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How To Make Coffee Jelly

Coffee is such a sophisticated drink. Whether you enjoy sipping on an espresso, indulging in a latte, or relaxing with a mug of pour-over, the essential element in all these drinks is the rich and intense coffee.

Now onto jelly or jello. This is a fun and quirky dish, best saved for kids’ birthday parties, or add a splash of vodka and serve at wild bachelorette or campus parties.

These two things don’t appear to belong in the same sentence yet here we are. Coffee Jelly is as mad as it sounds. This weird recipe actually has a fair amount of history surrounding it and can be quite tasty when made properly.

To make coffee jelly you simply combine strong sweetened coffee with gelatin and let it set to give a bold yet wobbly treat.

Of course, there’s more to it than that and if you’re really keen to give this a go then here’s all you need to know about this strange concoction.

Some coffee jelly in a glass cup

What Is Coffee Jelly?

Think 70s cookbook where every recipe seems to include gelatin powder. The salads, soups, main courses, and desserts all stand up in their own unique display case, wobbling gently as they’re served. That’s the first thought that comes to mind when you combine the words coffee and jelly or jello if you prefer. The truth is, this weird and wonderful concoction has been around for a lot longer than this.

Coffee Jelly first dates back to the early 1800s where old English cookbooks display their own take on a coffee jelly recipe. This involved dissolving coffee in calves foot jelly to give a dessert that’s as gross as it sounds.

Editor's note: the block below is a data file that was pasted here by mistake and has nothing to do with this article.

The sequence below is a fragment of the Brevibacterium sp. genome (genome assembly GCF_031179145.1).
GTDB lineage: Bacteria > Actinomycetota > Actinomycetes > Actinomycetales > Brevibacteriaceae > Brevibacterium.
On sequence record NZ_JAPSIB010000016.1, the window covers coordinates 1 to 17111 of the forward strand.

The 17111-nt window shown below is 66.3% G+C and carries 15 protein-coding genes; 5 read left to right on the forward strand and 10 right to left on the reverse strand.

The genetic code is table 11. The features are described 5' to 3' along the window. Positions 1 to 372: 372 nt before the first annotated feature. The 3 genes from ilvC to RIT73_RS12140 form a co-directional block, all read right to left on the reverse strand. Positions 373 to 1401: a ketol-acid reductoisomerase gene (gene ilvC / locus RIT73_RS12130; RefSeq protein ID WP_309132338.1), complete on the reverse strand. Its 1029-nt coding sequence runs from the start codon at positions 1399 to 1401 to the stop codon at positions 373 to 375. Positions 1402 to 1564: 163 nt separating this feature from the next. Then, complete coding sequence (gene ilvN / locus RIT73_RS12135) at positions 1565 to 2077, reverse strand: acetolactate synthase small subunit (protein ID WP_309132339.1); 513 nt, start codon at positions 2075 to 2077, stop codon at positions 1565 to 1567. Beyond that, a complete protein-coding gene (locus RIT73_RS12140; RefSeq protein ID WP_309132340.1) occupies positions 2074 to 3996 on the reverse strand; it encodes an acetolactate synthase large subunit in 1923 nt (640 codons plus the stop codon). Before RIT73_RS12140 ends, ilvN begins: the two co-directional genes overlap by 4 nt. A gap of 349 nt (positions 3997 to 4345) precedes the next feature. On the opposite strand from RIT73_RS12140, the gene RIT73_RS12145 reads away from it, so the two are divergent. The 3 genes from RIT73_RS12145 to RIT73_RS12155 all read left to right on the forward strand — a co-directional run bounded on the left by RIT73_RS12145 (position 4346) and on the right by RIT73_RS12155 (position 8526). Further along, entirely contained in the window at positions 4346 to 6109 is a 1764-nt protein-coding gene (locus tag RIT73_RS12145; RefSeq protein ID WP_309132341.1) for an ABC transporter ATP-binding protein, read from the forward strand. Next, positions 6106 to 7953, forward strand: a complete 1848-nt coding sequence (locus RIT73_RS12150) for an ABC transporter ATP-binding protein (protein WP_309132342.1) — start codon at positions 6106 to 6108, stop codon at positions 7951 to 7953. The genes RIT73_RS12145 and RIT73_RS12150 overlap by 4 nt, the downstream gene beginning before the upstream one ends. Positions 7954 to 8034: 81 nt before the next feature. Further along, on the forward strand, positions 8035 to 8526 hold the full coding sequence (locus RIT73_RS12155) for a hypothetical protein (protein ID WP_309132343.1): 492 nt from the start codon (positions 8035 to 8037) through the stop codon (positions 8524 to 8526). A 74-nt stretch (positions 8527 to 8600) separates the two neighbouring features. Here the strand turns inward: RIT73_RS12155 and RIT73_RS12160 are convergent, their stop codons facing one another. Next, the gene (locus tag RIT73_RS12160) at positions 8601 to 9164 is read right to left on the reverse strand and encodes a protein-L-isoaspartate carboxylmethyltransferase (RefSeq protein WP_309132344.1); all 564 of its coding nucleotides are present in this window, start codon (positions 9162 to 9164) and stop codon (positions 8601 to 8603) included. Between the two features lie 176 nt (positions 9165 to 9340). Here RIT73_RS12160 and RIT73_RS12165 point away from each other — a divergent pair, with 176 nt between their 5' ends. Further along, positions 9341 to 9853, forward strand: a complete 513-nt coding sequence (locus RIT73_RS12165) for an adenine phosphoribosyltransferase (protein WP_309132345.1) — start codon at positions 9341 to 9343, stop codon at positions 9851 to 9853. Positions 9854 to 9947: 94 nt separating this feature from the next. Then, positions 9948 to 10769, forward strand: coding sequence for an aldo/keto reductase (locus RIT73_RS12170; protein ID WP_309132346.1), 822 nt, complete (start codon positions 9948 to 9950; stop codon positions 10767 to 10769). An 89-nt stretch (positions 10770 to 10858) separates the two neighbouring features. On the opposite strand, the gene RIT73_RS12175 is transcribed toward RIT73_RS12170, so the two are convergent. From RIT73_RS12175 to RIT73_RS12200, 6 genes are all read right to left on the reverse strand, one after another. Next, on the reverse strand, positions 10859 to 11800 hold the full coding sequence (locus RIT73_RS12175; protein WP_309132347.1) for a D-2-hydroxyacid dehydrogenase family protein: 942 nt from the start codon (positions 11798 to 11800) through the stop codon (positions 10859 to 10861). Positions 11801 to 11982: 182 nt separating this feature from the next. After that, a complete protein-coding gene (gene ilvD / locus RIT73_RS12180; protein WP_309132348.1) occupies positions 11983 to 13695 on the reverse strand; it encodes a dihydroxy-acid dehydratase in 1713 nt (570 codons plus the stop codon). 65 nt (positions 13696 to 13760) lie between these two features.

Moving on to the early 1900s coffee jelly resurfaced as a low acid alternative to hot coffee. The idea was that the gelatin would absorb excess stomach acid. As gelatin has a pH of 4.8, this combined with acidic coffee is unlikely to achieve this goal.

Jell-O has tried launching their own brand of a gelatin coffee mixture but this turned out to be a major flop.

The real popularity grew around coffee jelly in Japan in the Taisho period when Japanese cafe culture was gaining popularity. Japanese coffee jelly took inspiration from Western fashion and is still a recognized Japanese dessert today.

So that’s a bit of a history lesson but the actual definition of coffee jelly is a dessert recipe that combines sweetened strong coffee and gelatin to give molded coffee flavor jelly cubes. It’s often served cubed, in a small bowl with the option of heavy cream on top.

How to Make Coffee Jelly/Coffee Jello

Prep Time

It will take around 15 to 20 minutes to combine all your ingredients but heating and preparing the coffee can affect this a lot depending on the brew method you choose.

Total Time

It can take around 5-6 hours for the jelly to fully set so this is a recipe that needs to be prepared in advance or even the day before for best results.

Coffee jelly with milk being poured over it


  • 2 Cups of Strong Brewed Coffee
  • 1/4 Cup Water
  • 2 Tablespoons Sugar
  • 2 tablespoons Gelatin or Agar Powder
  • Whipped Cream (optional)


It’s best to prepare the coffee in advance so it has time to cool before you add the gelatin. Hot water can destroy it and affect its ability to set properly. Brew your coffee stronger than you would typically take it and dissolve the sugar in the liquid. Let it cool for 10-15 minutes.

Next, in a small bowl, combine the gelatin powder and 1/4 cup of room temperature water. Whisk the gelatin mixture into the coffee to combine.

Pour the mixture into a shallow baking dish 8-9 square inches or 7 x 11 inches in size is ideal.

Refrigerate the mixture for 5-6 hours until set or overnight if possible.